The experience in chapter 9 was carried out at a French university, with the researcher's idea of investigating how best to teach the speech act of requesting. For that purpose, she requested native speakers and non-native speakers to provide her with examples of requesting. Once these examples were available, she compared them to the samples of language that are taught in course books. In her personal reflections, she admits having learnt at a linguistic level but she also states her need to develop a more pedagogic approach in the next step of the research cycle.

Chapter 10 is particularly interesting for this reviewer since I myself had the same experience as a language learner as described: foreign students who go to Britain to improve their language skills and their complaining about how little they progress. To understand the announcements in the London tube is the goal of the study exemplified in the article. It concludes that only when classroom methods were applied to language spoken outside the school do the students begin to understand the language they were exposed to in the real world.

A school in Germany is the setting for next chapter. The authors try to introduce the use of internet with students from grades 11 and 12: they want them to be involved in intercultural book-based projects. They describe the whole process, including the difficulty that lack of hardware implies. They conclude that the integration of technology has enriched their foreign language classes and has produced a change in the role they play in the classroom.

Chapter 12 analyses the situation of foreign language teachers in Japanese universities. The researchers portray the cultural distance existing between teachers and students and the consequent dissatisfaction and failure it brings into the classroom. The strategy to be carried out has to do with Psychology: in particular, the notion of personal constructs, developed in the 1950s by G. A. Kelly. The changes that took place during the study were as simple as smiling more, talking to students as they arrived into the room, learning and using their names and slowing down the pace of teaching. All of these helped reduce the initial cultural gap and misunderstandings.

The case study in chapter 13 takes place at a Polytechnic in New Zealand and it shows the way to integrate CALL into the ESOL syllabi. It is important to notice that the research tool is a reflective journal, which somehow resembles the diary previously used in chapters 2 and 6.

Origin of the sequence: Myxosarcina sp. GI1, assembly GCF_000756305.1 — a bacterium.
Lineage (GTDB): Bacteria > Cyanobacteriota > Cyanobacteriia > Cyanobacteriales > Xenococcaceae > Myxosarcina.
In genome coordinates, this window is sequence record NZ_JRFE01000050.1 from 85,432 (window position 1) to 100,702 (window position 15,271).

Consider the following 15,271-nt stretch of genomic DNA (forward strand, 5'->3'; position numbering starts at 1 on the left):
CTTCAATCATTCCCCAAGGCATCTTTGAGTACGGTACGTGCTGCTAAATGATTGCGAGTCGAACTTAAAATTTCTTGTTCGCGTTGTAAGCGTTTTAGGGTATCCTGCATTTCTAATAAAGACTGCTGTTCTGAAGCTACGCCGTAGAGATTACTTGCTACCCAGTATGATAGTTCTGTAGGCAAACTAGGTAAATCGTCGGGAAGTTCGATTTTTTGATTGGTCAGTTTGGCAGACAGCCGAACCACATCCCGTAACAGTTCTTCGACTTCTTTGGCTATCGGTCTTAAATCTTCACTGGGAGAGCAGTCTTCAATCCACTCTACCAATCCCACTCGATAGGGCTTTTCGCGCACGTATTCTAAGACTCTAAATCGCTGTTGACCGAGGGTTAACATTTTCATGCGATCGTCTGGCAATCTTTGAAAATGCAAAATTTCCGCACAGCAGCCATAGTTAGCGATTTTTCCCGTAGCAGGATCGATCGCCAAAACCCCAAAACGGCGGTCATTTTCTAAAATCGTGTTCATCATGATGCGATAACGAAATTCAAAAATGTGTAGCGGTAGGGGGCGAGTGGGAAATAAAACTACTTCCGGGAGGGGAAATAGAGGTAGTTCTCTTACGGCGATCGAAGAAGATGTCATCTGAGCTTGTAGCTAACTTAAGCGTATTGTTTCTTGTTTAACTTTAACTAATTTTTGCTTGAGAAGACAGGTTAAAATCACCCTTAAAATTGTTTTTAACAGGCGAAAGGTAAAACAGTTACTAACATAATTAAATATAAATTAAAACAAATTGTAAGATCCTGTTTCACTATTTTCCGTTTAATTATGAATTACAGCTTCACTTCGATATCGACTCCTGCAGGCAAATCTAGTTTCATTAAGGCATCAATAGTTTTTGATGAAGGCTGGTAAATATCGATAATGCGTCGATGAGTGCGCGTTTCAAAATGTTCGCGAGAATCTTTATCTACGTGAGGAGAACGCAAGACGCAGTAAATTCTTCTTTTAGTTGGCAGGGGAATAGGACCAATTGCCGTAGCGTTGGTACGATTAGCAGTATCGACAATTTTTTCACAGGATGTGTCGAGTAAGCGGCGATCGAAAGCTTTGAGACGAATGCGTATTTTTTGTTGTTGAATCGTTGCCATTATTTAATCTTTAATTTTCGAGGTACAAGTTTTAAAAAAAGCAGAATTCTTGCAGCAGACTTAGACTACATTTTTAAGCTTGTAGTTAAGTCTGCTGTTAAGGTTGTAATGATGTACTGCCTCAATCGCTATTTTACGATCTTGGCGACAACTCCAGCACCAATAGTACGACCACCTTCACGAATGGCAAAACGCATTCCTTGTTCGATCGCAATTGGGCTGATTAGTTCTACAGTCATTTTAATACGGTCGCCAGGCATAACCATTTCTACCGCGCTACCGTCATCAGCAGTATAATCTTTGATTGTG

The final chapter focuses on globalisation and pays attention to the importance that interaction in English plays in the business circles. The researcher divides the potential subjects in two groups: native speakers of English and non-native speakers. The disappointing issue is that the questionnaires she sent out were only replied in small numbers: 4% of native speakers and 22% of non-native ones. The case study demonstrates that it is not only language training the requirement for communication in the world of businesses. It is such a quickly changing community that setting goals, defining objectives, training language users and getting used to interlocutors are merely impossible.

Considering the book as a whole, there is an aspect, which surprisingly contrasts with the experience of the editor, and it is the amount of new teachers who share their experience as researchers.

I have also found interesting that own descriptions of studies are made in a very honest mood. As a sample, I would point out sentences like "the first problem for any teacher gathering feedback from their students is how to ensure that the feedback the students give is honest, reliable and valid" (p. 83), "given the multiple demands on the time and energy of ESOL teachers, can an investigation of this kind be justified?" (p. 101) or "I needed a research tool that could lower the risk of my own bias" (p. 131).

The other important aspect has to do with the variety of contexts in which action research is described: from schools to universities or training courses, from business English to Adult Education, or from the USA to Slovenia.

To end up, I would recommend the book not only because of the appropriateness of its content to the current TESOL/TEFL community, but because of the many doors it opens up for future research.


Edge, J. (2001). "Search and research". English Teaching Professional 20: 5-7.

Edge, J. & Richards, K. (eds.) (1993) Teachers develop teachers research. Oxford: Heinemann.

Wallace, M. (1998). Action research for language teachers. Cambridge: Cambridge University Press.

Antonio R. Roldán Tapia
University of Córdoba, Spain